9. (2002). Ethnic identity, social capital and health inequalities: Factors shaping African-Caribbean participation in local community networks. doi
    10. (1986). Ethnic minorities and the Mental Health Act: patterns of explanation. doi
    11. (1997). Ethnicity and Mental Health: Findings from a National Community. London: Policy Studies Institute.
    12. (1997). Ethnicity, equity and the best use of health services in the British NHS. doi
    13. (1998). Genetic, cultural or socioeconomic vulnerability? Explaining ethnic inequalities in health.
    14. Health (1999a) Reducing Health Inequalities: An Action Report. London: Department of Health.
    15. (1999). Health, hierarchy and social anxiety. doi
    16. (1999). Home is where the governing is: social capital and regional health governance. doi
    17. (2000). Investigating the Role of Social Capital and Social Support on Ethnic Inequalities in Health and Smoking. London: Health Development Agency.
    18. (1996). Is AIDS a disease of poverty? doi
    19. (1998). Mental health: access to care for black and ethnic minority people',
    20. (2000). Minority Ethnic Issues in Social Exclusion and Neighbourhood Renewal. London: Cabinet Office.
    21. (2004). Negative pathways to psychiatric care and ethnicity: the bridge between social science and psychiatry. doi
    22. (1988). Notes towards a description of social representations. doi
    23. (1998). Patient satisfaction: ethnic origin or explanatory model? doi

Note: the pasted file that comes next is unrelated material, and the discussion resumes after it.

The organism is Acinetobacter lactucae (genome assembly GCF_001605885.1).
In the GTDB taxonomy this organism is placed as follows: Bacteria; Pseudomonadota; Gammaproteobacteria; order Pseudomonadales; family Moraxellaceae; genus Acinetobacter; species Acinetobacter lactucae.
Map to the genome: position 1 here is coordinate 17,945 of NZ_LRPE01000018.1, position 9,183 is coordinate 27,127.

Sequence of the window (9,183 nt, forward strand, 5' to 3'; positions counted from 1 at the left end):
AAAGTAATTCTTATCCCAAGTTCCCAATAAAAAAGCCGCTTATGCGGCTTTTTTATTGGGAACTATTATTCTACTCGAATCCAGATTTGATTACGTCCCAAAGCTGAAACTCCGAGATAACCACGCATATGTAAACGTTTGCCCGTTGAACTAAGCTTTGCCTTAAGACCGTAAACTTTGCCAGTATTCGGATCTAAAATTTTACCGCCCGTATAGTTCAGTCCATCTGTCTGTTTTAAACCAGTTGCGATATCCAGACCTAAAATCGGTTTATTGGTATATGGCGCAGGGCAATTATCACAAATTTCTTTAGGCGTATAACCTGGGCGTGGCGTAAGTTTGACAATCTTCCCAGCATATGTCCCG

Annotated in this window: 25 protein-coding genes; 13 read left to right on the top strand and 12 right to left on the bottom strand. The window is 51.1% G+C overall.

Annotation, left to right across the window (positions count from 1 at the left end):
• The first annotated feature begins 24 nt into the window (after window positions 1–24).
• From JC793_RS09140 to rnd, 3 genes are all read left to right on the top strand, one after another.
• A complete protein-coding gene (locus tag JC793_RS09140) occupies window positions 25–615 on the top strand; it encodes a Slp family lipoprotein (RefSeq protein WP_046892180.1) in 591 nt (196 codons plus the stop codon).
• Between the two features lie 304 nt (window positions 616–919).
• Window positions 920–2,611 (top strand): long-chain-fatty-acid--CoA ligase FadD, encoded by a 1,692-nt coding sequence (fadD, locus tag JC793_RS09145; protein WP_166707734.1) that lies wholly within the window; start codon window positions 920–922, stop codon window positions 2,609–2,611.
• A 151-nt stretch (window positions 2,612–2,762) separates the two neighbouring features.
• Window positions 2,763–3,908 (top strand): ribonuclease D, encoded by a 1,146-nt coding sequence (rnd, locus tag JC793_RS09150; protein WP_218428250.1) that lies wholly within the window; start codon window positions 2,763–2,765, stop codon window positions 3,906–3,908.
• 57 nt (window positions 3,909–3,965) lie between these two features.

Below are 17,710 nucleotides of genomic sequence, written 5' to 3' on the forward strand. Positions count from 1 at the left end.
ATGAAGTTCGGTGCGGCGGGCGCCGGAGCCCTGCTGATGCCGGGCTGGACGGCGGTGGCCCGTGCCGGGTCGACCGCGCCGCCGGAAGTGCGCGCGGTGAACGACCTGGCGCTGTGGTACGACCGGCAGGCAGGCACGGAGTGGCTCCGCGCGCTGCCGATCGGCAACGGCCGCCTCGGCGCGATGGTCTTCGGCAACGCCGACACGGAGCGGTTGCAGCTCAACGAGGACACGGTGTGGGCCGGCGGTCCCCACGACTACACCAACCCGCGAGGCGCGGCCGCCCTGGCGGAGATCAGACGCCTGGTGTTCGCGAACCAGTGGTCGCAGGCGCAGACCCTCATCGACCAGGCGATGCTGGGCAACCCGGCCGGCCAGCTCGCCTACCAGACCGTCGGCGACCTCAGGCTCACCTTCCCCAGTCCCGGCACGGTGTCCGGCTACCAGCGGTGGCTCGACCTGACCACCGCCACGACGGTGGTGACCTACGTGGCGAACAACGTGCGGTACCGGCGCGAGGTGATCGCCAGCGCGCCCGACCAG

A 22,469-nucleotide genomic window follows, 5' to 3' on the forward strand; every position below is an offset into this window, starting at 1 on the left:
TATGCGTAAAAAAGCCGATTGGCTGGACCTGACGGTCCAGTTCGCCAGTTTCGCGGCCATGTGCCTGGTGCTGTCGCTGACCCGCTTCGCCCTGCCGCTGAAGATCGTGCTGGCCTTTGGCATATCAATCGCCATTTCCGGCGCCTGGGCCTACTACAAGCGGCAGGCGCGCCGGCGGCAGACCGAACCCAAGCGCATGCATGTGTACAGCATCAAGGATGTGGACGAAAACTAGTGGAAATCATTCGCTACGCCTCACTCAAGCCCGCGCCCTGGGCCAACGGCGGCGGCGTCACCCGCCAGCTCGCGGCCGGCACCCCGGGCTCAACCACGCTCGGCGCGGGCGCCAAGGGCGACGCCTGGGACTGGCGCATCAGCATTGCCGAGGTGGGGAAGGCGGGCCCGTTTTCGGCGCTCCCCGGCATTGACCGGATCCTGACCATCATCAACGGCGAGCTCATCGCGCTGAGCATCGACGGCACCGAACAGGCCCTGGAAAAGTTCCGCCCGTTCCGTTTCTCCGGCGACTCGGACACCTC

24. (1998). Perceived ethnicity and risk of compulsory admission. Social Psychiatry and Psychiatric Epidemiology, doi
    25. (1997). Peripheral communities and the transformation of social representations: queries on power and recognition.
    26. (1984). Personality and Ideology: Towards a Materialist Understanding of the Individual. doi
    27. (1990). Police admissions to a psychiatric hospital: demographic and clinical differences between ethnic groups. doi
    28. (1997). Racial differences in physical and mental health. doi
    29. (1999). Saving Lives: Our Healthier Nation, doi
    30. (2002). So, you’re from Brixton?” The struggle for recognition and esteem in a stigmatised community. doi
    31. (1999). Social capital and development: practitioner emptor. doi
    32. (2000). Social capital and health: contextualising health promotion within local community networks', in
    33. (1999). Social Capital and Health. London: Health Education Authority.
    34. (2001). Social capital, disorganised communities and the third way: understanding the retreat from structural inequalities in epidemiology and public health. doi
    35. (2000). Social capital: a review and critique',
    36. (1998). Social capital: its origin and applications in modern sociology. doi
    37. (1999). Social representations of health and illness: the case of the Chinese community in England. doi
    38. (1995). The essential elements of culturally sensitive psychiatric services. doi
    39. (1986). The forms of capital', doi
    40. (1999). The social environment and health: a discussion of the epidemiologic literature. doi
    41. (1999). The Stephen Lawrence Inquiry: A Report of an Inquiry by Sir William MacPherson of Cluny. London: Stationery Office. Obstacles to AC participation in partnerships

    To submit an update or takedown request for this paper, please submit an Update/Correction/Removal Request.